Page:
The JangleBox JBX is JangleBox’s flagship compressor/sustainer. They basically did a re-design of their JB3 compressor to create a unit that is even more versatile and better sounding over a larger range of settings.
JangleBox wanted to reduce the overall noise level and switch-noise of their JB3. They addressed this by moving the EQ circuit after the compressor, which can make a noticeable difference even at high volume levels.
The JBX replaces the signal chain “mute” switch of the JB3 with a more useful treble boost, which helps reduce some of the dark overtones that compressors can add to the high register of the guitar. The treble boost makes a significant difference in your instrument’s lower end, especially when using semi-acoustic or acoustic guitars that tend to sound somewhat “dull” in the midrange and bass ranges when overly compressed.
The JBX also has more independently functioning attack and gain controls, which allows you to really dial down the compression level without losing output volume. This helps retain the JangleBox sound quality without sacrificing your playing dynamics.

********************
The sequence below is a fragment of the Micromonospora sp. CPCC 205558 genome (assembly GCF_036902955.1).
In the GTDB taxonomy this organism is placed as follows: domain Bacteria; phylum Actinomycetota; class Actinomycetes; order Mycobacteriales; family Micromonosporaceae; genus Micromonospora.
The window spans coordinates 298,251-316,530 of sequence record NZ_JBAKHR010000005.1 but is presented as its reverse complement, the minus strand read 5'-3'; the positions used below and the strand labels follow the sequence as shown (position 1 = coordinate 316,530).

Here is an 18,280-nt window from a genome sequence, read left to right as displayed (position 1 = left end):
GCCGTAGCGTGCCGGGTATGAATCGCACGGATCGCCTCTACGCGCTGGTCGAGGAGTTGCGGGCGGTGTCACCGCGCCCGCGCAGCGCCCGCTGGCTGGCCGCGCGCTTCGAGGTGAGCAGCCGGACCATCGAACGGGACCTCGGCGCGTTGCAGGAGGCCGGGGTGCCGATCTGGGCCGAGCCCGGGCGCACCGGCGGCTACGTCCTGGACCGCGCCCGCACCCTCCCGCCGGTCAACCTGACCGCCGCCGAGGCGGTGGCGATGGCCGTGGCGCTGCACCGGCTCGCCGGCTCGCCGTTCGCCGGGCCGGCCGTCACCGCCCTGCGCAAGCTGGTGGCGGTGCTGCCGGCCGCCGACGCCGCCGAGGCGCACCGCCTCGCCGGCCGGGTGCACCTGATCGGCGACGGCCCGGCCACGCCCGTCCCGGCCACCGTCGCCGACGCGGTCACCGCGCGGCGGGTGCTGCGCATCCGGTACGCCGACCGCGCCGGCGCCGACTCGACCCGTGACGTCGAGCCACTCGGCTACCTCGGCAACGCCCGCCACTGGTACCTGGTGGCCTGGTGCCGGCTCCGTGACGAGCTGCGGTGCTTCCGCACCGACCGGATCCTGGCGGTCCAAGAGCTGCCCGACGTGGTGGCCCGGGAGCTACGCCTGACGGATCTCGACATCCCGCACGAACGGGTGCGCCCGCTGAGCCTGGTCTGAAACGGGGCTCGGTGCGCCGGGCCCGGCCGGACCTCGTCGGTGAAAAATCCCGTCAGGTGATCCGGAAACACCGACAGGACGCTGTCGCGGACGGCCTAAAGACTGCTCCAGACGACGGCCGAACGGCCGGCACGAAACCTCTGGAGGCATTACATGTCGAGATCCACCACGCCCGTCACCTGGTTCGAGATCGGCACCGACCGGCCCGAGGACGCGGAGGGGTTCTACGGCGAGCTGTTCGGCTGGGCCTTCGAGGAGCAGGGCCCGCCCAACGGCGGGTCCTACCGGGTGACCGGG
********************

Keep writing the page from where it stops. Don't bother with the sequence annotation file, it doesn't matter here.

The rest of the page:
Why Would You Buy The JangleBox JB3 Instead Of The JangleBox JBX?
You may be asking yourself, at a price difference of only 10 dollars more for the JangleBox JBX, why would you ever buy the JangleBox JB3? You might have your reasons, but I can assure you that I definitely would not!
With all that you get with the JBX, it’s hard to imagine why anyone would pass it up and buy the JB3 instead unless it is available at a price that can’t be beat and justifies the downgrade.
Some players may consider the JB3 over the JBX to utilize the signal chain mute for quickly isolating their sound output, but there are many easy workarounds for this, like using an A/B box.
Who Is The JangleBox JBX For?